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I have an application which in its main method spawns a hundred threads (let's say we simulate a hundred accounts). I am experimenting with it and I would like it to just print terminating when intterupted with Control-C.

I read you can do that with ShutDownHooks so I added the following in my main method:

Runtime.getRuntime().addShutdownHook(new Thread() {
            public void run() {
                             System.out.println("Terminating");
                        }
        });

However, when I run it nothing gets printed.

Could you please offer me some guidance as to where I am going wrong (all threads are declared in a for loop and start with invoking their start method)?

Regards, George

EDIT: Please see below for the code:

Bank Class:

public class Bank {
 private final double[] accounts;
   public Bank(int n, double initialBalance) {
    accounts = new double[n];
    for (int i=0; i < accounts.length;i++) {
        accounts[i] = initialBalance;
    }
}
    public double getTotalBalance() {
        double sum = 0.0;
        for (int i=0; i < accounts.length; i++) {
            sum += accounts[i];
        }
        return sum;
    }
    public synchronized void transfer(int fa, int ta, double amt) throws InterruptedException{
        System.out.print(Thread.currentThread());
        if (accounts[fa] < amt){
                        wait();
                    }
        accounts[ta] -= amt;
        System.out.println("Transfer of amount: " + amt + " from: " + fa + " Transfer to: " + ta);
        accounts[fa] += amt;
        System.out.println("Total Balance: " + getTotalBalance());
        notifyAll();

}
public int size() {
    return accounts.length;
}
public double[] getAccounts(){
    return accounts;
}

}

BankTest Class:

public class BankTest {

    /**
     * @param args the command line arguments
     */
    public static void main(String[] args) {
            Bank b = new Bank(100,1000);
    int i;
        long timeStart = System.currentTimeMillis();
        long j = System.currentTimeMillis();





            for (i=0; i < b.size(); i++) {
        TransferRunnable tr = new TransferRunnable(b, i, 1000,j);
        Thread t = new Thread(tr);
        t.start();

    }
           Runtime.getRuntime().addShutdownHook(new Thread() {
        public void run() {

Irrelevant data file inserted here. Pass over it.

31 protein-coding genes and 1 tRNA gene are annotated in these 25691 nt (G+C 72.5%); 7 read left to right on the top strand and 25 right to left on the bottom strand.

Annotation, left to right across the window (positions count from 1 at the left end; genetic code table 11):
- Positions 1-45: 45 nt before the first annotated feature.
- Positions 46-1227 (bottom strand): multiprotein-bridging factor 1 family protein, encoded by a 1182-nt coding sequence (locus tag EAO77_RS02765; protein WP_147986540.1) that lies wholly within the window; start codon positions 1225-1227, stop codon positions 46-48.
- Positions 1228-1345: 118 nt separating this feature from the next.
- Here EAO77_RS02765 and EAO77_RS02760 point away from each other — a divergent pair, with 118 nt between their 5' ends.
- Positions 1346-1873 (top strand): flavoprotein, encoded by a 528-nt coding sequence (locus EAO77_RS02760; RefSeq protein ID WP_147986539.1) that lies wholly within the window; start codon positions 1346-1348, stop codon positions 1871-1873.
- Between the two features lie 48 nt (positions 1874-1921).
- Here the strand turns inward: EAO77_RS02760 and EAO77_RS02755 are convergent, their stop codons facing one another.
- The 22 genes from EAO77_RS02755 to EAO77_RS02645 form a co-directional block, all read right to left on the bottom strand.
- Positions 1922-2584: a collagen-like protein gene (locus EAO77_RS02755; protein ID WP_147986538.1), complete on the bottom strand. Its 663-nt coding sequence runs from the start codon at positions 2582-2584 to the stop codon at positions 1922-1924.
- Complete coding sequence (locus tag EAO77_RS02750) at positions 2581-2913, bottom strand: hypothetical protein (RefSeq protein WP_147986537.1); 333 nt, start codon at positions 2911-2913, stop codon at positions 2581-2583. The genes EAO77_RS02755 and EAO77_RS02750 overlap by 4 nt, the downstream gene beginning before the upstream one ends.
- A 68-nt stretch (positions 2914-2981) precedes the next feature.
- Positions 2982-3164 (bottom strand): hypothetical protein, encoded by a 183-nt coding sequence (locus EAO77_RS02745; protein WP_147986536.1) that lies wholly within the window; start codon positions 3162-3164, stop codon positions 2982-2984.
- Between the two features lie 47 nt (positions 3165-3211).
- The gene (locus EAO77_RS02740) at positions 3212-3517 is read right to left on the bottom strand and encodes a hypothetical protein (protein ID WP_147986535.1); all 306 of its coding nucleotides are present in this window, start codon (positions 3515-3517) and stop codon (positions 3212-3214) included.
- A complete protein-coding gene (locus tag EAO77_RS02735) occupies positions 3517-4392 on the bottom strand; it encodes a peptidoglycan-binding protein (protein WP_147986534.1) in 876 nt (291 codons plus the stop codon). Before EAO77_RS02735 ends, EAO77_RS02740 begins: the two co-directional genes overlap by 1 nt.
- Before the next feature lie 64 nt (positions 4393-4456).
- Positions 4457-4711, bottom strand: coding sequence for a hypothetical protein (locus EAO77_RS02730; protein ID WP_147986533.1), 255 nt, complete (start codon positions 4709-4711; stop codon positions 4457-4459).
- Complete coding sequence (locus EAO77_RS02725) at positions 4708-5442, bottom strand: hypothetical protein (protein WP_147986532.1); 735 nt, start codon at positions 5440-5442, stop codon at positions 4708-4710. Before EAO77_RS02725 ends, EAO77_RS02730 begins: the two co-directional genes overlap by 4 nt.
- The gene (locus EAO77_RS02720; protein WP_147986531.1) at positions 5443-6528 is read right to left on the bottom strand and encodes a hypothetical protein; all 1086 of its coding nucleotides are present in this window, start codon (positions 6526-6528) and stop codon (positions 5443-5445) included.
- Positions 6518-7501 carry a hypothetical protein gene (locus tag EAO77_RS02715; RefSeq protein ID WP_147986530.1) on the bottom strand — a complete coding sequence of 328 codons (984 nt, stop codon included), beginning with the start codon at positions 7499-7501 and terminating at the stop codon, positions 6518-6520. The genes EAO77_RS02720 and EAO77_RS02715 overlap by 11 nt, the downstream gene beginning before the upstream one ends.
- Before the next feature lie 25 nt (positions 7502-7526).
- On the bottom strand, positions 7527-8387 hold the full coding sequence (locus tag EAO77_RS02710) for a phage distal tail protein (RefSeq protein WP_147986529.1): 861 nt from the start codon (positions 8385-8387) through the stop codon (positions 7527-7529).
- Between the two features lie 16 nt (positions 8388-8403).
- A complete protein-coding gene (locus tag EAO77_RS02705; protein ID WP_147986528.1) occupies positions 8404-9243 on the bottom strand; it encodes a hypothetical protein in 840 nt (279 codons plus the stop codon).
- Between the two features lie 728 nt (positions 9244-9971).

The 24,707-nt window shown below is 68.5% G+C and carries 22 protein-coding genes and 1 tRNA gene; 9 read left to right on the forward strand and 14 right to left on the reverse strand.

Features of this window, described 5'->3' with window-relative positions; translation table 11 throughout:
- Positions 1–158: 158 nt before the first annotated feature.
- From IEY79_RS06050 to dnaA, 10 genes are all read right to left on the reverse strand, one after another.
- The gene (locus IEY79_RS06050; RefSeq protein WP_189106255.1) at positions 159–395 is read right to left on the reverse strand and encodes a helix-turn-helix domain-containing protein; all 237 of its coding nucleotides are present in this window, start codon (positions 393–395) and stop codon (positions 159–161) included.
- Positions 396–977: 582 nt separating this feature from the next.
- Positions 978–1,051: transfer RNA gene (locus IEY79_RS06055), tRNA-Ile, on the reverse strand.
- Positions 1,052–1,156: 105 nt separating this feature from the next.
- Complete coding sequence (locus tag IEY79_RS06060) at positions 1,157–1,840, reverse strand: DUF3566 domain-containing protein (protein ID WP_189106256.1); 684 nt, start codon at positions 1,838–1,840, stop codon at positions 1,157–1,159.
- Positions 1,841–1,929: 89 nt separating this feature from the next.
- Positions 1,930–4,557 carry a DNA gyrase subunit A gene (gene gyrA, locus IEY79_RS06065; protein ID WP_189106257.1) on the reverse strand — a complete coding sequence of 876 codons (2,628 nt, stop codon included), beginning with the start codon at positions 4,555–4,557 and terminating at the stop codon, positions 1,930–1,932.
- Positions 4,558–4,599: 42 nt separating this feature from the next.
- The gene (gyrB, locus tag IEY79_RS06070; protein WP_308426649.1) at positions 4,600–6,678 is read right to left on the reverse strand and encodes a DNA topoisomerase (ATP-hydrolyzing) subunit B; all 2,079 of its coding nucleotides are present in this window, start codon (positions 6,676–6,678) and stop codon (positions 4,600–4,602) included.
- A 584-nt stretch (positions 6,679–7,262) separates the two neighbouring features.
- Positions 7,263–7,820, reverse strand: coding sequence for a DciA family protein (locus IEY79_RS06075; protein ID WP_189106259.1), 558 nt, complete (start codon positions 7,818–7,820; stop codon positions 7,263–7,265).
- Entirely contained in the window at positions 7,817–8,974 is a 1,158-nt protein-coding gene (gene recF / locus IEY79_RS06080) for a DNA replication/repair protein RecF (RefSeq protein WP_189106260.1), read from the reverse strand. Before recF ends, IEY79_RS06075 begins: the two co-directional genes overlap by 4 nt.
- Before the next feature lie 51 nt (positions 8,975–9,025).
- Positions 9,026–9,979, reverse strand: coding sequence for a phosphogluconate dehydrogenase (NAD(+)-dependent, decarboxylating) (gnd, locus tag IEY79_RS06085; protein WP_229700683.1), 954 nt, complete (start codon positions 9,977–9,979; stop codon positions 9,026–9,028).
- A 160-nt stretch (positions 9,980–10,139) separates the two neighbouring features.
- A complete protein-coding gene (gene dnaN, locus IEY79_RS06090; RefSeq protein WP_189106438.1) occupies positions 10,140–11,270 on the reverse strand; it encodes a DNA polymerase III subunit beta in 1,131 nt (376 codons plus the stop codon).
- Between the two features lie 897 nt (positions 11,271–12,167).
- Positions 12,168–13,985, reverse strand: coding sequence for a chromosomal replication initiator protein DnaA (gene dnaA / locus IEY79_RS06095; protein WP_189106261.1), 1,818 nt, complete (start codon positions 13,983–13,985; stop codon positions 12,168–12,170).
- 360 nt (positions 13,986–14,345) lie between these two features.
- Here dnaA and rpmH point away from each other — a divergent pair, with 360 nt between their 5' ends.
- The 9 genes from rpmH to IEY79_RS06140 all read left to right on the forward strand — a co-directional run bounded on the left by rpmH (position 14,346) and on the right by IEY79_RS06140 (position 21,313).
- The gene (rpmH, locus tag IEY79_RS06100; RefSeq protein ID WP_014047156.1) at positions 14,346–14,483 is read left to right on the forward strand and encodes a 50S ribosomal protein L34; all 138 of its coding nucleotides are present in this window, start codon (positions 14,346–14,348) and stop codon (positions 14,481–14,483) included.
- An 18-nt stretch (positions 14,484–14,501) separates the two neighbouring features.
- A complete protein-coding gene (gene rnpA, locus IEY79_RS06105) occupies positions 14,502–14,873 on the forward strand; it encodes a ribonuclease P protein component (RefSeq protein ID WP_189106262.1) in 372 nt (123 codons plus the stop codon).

System.out.println("Terminating");
                    }
    });


        }


    }

TransferRunnable Class:

public class TransferRunnable implements Runnable {
private Bank b;
private int fromAccount;
private double maxAmount;
private final int DELAY = 40;
private long timeStart;
public TransferRunnable(Bank b, int from, double max, long timems) {
    this.b = b;
    fromAccount = from;
    maxAmount = max;
        timeStart = timems;
}
@Override
public void run() {

        try {
        while (true) {
            int ta = (int) (b.size() * Math.random());
            double amount =  maxAmount * Math.random();
                    double[] acc = b.getAccounts();
                    b.transfer(fromAccount,ta,amount);
            Thread.sleep((int) (DELAY*Math.random()));
        }
    }
        catch (InterruptedException e) {

        }

    }

}
share|improve this question
    
As said in the answer on my reply, can you state the specifics of the runtime system? –  owlstead Nov 22 '11 at 18:18
    
Windows 7 with JDK 1.6.0_10 –  user998388 Nov 23 '11 at 3:38
add comment

2 Answers 2

It gets printed when I run it. You could add System.out.flush(); to the end of the run() method though, this makes sure that the output is printed immediately.

share|improve this answer
2  
actually, system.out already flushes on each println. –  jtahlborn Nov 22 '11 at 0:11
    
In the JRE it normally does yes, but I just looked up the description of System.out and println, and it does not explicitly require auto flush. And then, it could be that the receiving "party" does buffering and then closes prematurely. So we need to know the system the asker is running on. –  owlstead Nov 22 '11 at 3:00
    
I tried it both on Cygwin and Windows from the command prompt. Does it print it when you run the threads? Not sure how I can post the code without creating a new thread - please advice. –  user998388 Nov 23 '11 at 2:33
    
Posted the code as well in the main question. –  user998388 Nov 23 '11 at 2:39
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as others have said, this should just work. What OS are you using? It might be that CTRL+C is killing the process completely rather than asking it to shutdown (eg SIGKILL vs SIGINT). Can you verify which signal you're sending the Java process?

Finally, as a last resort you could try the following bit of Java:

if (FileDescriptor.out.valid()) {
    FileDescriptor.out.sync();
}

I suspect that this won't make any difference though!

share|improve this answer
    
Any ideas? I am using JDK and Netbeans on Windows. –  user998388 Dec 11 '11 at 3:27
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